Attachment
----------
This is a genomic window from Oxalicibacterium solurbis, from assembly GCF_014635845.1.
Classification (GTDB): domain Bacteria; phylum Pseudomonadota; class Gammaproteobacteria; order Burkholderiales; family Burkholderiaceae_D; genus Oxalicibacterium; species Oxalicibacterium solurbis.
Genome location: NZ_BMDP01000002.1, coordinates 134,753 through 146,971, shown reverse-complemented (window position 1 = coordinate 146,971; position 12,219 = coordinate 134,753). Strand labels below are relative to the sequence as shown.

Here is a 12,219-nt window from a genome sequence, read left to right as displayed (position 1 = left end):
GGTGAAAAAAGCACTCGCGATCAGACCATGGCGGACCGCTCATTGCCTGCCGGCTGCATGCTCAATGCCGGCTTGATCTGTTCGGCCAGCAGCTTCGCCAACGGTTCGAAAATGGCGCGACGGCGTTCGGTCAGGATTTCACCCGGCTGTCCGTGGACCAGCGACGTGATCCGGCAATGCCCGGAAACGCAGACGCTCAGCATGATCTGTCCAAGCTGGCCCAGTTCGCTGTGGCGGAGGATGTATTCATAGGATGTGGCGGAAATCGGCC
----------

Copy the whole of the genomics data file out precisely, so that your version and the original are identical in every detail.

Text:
This is a genomic window from Oxalicibacterium solurbis, from assembly GCF_014635845.1.
Classification (GTDB): domain Bacteria; phylum Pseudomonadota; class Gammaproteobacteria; order Burkholderiales; family Burkholderiaceae_D; genus Oxalicibacterium; species Oxalicibacterium solurbis.
Genome location: NZ_BMDP01000002.1, coordinates 134,753 through 146,971, shown reverse-complemented (window position 1 = coordinate 146,971; position 12,219 = coordinate 134,753). Strand labels below are relative to the sequence as shown.

Here is a 12,219-nt window from a genome sequence, read left to right as displayed (position 1 = left end):
GGTGAAAAAAGCACTCGCGATCAGACCATGGCGGACCGCTCATTGCCTGCCGGCTGCATGCTCAATGCCGGCTTGATCTGTTCGGCCAGCAGCTTCGCCAACGGTTCGAAAATGGCGCGACGGCGTTCGGTCAGGATTTCACCCGGCTGTCCGTGGACCAGCGACGTGATCCGGCAATGCCCGGAAACGCAGACGCTCAGCATGATCTGTCCAAGCTGGCCCAGTTCGCTGTGGCGGAGGATGTATTCATAGGATGTGGCGGAAATCGGCC